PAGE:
We start out with Newton's second law
The first consideration is the one dimensional oscillator. We have one variable x, and the force defined according to:
This leads us to
In other words we are looking for a function whose second derivative is the same function with a minus ...
How about sine or cosine?
The following satisfies this equation. The proof is just differentiating it twice.
It is not quite so obvious that with two real numbers A and δ this is also the complete real solution of the differential equation (where A is the amplitude and δ the phase) but also not so important in this case.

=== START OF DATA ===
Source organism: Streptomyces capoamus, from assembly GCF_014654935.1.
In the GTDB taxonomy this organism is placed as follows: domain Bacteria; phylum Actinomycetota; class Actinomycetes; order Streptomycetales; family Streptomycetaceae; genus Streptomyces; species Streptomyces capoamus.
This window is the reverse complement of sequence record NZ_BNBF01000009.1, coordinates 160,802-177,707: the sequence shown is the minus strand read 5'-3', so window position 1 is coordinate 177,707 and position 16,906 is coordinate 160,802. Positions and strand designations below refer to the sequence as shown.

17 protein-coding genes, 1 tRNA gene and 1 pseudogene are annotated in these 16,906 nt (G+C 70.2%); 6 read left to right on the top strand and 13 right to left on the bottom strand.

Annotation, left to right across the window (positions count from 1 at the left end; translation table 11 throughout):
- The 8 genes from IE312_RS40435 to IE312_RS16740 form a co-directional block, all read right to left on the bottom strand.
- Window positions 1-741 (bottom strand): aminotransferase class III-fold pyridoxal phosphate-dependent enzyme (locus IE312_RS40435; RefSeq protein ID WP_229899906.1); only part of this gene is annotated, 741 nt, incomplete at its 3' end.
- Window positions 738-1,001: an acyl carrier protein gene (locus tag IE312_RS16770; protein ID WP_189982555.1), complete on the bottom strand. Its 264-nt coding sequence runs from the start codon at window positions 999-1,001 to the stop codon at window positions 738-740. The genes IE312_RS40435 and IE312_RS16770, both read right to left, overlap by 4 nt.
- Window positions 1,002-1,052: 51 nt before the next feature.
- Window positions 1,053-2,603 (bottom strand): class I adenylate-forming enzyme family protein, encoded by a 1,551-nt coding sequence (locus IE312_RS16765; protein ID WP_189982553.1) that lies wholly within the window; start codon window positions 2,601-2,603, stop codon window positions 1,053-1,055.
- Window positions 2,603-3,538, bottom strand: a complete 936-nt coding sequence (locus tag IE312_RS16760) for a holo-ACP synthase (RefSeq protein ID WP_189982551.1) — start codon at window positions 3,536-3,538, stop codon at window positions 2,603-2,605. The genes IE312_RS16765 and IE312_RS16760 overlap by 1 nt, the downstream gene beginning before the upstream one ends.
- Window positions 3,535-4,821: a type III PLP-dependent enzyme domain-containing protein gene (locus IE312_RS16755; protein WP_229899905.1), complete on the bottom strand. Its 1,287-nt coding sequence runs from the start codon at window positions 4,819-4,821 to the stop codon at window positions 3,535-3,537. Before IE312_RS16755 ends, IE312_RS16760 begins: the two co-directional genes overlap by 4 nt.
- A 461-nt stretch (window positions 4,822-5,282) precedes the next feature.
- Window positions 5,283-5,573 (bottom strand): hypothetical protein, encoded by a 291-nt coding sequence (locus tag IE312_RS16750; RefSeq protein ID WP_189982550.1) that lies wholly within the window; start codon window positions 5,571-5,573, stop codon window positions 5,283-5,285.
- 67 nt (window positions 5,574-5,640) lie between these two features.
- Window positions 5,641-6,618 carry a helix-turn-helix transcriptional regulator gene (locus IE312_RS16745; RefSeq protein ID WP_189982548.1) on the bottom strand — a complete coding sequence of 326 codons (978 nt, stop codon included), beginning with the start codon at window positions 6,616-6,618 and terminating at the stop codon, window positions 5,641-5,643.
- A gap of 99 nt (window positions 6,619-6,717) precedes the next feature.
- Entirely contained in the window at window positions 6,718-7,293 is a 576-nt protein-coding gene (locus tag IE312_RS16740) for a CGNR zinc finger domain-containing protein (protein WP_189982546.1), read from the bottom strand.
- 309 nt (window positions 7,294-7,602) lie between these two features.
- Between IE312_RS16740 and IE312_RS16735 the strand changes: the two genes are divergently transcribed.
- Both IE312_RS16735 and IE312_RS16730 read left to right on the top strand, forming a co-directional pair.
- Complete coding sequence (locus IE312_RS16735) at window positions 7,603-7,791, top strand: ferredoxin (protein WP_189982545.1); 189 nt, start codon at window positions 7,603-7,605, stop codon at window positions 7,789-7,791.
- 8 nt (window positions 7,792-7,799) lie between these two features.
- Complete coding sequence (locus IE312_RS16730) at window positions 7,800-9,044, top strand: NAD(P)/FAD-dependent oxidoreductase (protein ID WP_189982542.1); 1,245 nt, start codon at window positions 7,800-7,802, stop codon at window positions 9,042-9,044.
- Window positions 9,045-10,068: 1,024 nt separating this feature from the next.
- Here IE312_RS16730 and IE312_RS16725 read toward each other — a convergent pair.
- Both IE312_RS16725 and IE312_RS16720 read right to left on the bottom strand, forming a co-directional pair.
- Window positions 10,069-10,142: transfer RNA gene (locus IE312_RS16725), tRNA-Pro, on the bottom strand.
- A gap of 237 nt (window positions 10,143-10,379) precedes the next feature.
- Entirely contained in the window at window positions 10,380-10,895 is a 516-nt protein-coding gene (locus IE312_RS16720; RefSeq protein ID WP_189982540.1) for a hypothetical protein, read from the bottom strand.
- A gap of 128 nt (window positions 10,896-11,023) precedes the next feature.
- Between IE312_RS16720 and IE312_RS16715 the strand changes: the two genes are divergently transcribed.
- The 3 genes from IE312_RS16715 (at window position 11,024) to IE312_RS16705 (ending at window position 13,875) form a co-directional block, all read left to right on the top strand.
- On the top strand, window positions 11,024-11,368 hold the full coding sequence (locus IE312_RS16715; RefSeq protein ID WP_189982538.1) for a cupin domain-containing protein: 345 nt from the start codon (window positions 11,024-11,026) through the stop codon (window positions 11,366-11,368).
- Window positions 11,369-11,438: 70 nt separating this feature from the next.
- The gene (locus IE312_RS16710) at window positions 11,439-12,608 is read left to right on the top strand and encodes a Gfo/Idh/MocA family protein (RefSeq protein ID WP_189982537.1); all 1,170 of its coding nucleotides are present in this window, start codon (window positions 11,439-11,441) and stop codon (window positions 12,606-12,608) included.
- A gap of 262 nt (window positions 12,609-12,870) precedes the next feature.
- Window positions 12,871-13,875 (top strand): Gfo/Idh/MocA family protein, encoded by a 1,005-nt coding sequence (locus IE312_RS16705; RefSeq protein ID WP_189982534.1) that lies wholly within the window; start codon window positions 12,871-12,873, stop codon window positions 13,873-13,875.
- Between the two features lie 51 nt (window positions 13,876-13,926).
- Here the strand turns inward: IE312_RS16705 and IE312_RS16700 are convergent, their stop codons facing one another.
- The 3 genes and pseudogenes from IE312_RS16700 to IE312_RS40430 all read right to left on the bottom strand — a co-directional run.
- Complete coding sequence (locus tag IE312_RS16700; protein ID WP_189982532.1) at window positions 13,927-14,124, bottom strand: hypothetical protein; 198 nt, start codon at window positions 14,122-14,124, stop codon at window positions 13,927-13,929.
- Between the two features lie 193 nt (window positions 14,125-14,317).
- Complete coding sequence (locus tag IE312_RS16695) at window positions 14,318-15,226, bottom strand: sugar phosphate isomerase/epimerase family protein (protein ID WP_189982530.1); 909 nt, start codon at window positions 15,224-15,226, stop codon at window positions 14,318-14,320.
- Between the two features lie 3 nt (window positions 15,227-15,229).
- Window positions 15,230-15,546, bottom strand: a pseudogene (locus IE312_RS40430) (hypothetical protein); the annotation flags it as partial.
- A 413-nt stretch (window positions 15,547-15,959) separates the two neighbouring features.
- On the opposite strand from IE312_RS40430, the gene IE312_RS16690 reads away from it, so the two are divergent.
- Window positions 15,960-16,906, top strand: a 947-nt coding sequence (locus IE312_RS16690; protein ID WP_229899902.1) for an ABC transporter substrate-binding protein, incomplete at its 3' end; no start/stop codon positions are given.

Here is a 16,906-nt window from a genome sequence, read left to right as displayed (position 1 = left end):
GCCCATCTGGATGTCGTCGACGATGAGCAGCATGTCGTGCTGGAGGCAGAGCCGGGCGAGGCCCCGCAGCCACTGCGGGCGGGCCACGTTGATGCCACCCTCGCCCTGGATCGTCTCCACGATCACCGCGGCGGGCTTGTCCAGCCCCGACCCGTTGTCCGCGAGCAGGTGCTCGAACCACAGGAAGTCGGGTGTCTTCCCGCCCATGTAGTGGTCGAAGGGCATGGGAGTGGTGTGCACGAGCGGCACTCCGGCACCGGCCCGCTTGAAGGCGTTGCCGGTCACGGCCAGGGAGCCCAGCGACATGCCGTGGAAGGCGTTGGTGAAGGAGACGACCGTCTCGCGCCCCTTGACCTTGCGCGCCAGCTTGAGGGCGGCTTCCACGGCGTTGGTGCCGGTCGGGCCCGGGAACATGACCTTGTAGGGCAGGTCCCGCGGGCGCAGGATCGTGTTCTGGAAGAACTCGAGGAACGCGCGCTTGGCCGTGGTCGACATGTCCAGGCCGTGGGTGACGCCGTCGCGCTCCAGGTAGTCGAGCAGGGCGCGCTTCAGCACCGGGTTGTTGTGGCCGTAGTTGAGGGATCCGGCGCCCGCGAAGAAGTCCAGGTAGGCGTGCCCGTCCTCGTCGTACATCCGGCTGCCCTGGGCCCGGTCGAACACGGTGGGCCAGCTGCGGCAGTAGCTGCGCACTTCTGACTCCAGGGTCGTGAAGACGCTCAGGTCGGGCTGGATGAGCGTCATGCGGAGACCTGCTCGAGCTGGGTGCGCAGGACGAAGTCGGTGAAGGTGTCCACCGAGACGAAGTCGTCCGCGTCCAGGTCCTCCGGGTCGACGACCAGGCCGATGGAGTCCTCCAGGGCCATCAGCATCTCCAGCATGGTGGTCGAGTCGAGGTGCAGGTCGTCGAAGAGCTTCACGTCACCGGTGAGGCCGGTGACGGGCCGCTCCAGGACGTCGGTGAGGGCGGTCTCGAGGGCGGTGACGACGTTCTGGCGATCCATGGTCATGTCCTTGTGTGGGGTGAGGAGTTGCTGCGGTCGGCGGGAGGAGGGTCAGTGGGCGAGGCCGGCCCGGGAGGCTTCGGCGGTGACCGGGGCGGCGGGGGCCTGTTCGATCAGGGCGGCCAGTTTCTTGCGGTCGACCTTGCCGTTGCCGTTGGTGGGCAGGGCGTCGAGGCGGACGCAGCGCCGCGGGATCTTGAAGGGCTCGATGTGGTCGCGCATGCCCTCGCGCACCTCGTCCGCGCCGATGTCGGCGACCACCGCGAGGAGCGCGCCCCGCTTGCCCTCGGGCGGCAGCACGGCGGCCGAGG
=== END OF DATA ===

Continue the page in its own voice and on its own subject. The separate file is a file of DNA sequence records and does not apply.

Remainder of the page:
The part that has an immediate application is which gives the frequency. k is the force constant and it increases according to: torsion < bend < stretch (single < double < triple). m is the mass. The highest frequencies are for low mass and high force constant, i.e. X-H stretch. Triple bond stretches are high because of high k, then double bond stretches and so on.
This was the one-dimensional case. Next time I want to show how to reduce the general case to isolated one-dimensional equations like shown here. And that's where the Linear Algebra comes in.